There is some confusion about the differences in calamari, squid and octopus.  Because of its popularity, calamari has become a generic term for squid.  Calamari is the Italian word for squid, and both are used interchangeably to mean the same thing.  Now on the other hand octopus is much different taste and texture, and while they are both cephalopods because their heads are attached to their arms (tentacles) they are wildly different in terms of how they taste, octopus has a more “meatier” taste than squid, that some compare to chicken or pork when cooked, but is more forgiving in terms of its buttery taste, which I prefer grilled.  It is very common in Spanish, Asian, and Mexican dishes. Where as squid is a lighter and milder tasting and can be chewy and tough if overcooked.

I hope you give this recipe for Sichuan Salt and Pepper Squid a try, and don’t be intimidated by the Sichuan peppercorns!  This recipe is a nice change of pace from Fried Calamari.  Not that there’s anything wrong with THAT.


Susan xoxo


Sichuan Salt and Pepper Squid

  • Servings: 5-6
  • Difficulty: easy
  • Print

A simply made authentic Chinese food favorite that's light, airy, and full of flavor, with just the right amount of heat!

  * You can omit the Sichuan peppercorns if you are unable to find them.

Credit: Mangieri-Maurath


  • 3/4 cup of cornstarch
  • 1/4 cup of unbleached all-purpose flour
  • 1 1/2 tsp. of Sichuan peppercorns
  • 1 3/4 tsp. of mixed cracked peppercorns
  • 1 1/2 tsp. of Kosher salt
  • 6-7 Serrano chilies whole (optional)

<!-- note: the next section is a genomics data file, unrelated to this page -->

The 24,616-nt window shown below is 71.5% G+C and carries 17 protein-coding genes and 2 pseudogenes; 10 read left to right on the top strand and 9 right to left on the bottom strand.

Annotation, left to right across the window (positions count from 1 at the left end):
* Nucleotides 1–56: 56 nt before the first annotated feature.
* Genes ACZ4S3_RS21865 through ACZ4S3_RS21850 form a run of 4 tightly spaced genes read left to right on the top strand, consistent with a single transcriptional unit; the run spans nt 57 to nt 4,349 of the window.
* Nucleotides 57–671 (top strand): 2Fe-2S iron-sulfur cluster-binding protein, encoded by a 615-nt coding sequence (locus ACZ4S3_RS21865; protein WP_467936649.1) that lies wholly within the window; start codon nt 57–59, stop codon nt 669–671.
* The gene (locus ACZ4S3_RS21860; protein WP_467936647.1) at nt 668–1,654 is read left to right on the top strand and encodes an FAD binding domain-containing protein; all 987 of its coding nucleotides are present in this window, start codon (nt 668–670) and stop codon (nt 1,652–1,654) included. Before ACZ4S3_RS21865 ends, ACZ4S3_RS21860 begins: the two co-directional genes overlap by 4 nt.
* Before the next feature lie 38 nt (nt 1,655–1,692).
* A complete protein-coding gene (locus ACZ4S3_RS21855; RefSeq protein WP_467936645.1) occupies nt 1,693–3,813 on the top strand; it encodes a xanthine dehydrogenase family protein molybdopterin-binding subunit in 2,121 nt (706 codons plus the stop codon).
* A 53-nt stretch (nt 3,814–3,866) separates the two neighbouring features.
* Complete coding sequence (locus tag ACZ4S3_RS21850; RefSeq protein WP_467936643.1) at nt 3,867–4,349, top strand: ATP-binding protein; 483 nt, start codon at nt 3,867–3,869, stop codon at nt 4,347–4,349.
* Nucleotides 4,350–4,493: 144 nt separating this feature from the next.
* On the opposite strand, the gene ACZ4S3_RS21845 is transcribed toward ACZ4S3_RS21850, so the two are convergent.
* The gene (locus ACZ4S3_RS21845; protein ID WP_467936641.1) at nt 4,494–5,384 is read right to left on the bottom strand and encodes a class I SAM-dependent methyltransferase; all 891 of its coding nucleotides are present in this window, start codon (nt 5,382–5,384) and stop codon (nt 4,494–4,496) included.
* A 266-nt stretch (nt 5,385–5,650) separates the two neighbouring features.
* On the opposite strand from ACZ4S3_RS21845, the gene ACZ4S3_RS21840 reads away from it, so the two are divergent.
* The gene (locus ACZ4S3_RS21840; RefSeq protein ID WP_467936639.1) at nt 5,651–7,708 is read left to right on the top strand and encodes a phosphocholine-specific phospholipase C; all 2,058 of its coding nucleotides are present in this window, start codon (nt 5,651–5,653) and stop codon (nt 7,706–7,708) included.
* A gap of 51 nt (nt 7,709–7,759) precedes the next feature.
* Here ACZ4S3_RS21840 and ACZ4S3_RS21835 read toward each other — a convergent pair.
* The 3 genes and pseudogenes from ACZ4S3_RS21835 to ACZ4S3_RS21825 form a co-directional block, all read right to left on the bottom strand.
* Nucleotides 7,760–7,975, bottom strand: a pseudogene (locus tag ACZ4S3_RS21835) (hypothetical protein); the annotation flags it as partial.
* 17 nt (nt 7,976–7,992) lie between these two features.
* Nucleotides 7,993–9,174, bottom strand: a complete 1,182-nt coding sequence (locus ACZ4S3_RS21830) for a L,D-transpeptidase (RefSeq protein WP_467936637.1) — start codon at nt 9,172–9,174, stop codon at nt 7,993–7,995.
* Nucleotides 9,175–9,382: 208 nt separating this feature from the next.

• 1 sliced Serrano or Thai chili for garnish if desired


  1. Clean and prepare squid.  Remove the pen, that’s the thin membrane inside the squid if it remains intact, some fish mongers remove it some do not. Remove the outer fins and outer membrane, if attached.  Rinse in cold water.  Dry completely with paper towels,  Slice the squid into about 2 inch slices. Blot dry again.  Set aside.
  2. In a large bowl, combine flour, cornstarch, baking powder, salt, Sichuan peppercorns if using, and cracked mixed peppercorns.  Add in squid and mix well to coat.  Take squid and place in mesh strainer, mix one more time, then allow squid to rest undisturbed over the same bowl in the mesh strainer for at least 20 minutes.
  3. While squid is resting,  fill a medium size sauce pan, fill with about three inches of canola oil, along with the Serrano chilies and heat over medium high heat until an instant read thermometer reads 375°.  Remove the Serrano chilies before frying the squid.
  4. After 20 minutes, dump squid back into the original flour mixture and dredge one last time.  Place back in strainer and remove excess flour by gently sifting into the original bowl.  Discard flour at this time.  Place squid a handful of squid rings in hot oil.  Do not overcrowd pot.  Fry for about 2 1/2-3 minutes until light golden, do not overcook or squid will be rubbery.
  5. Remove to a wire rack lined baking sheet, and continue in similar fashion with the remaining squid.  Serve while the squid are still hot for best results.  Garnish with sliced chilies and cilantro if desired.  Devour.

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3 Comments Add yours

  1. mistimaan says:



  2. taralynn1973 says:

    Love your site!!!!! Everything looks Delicious!!!! 🙂

    Liked by 1 person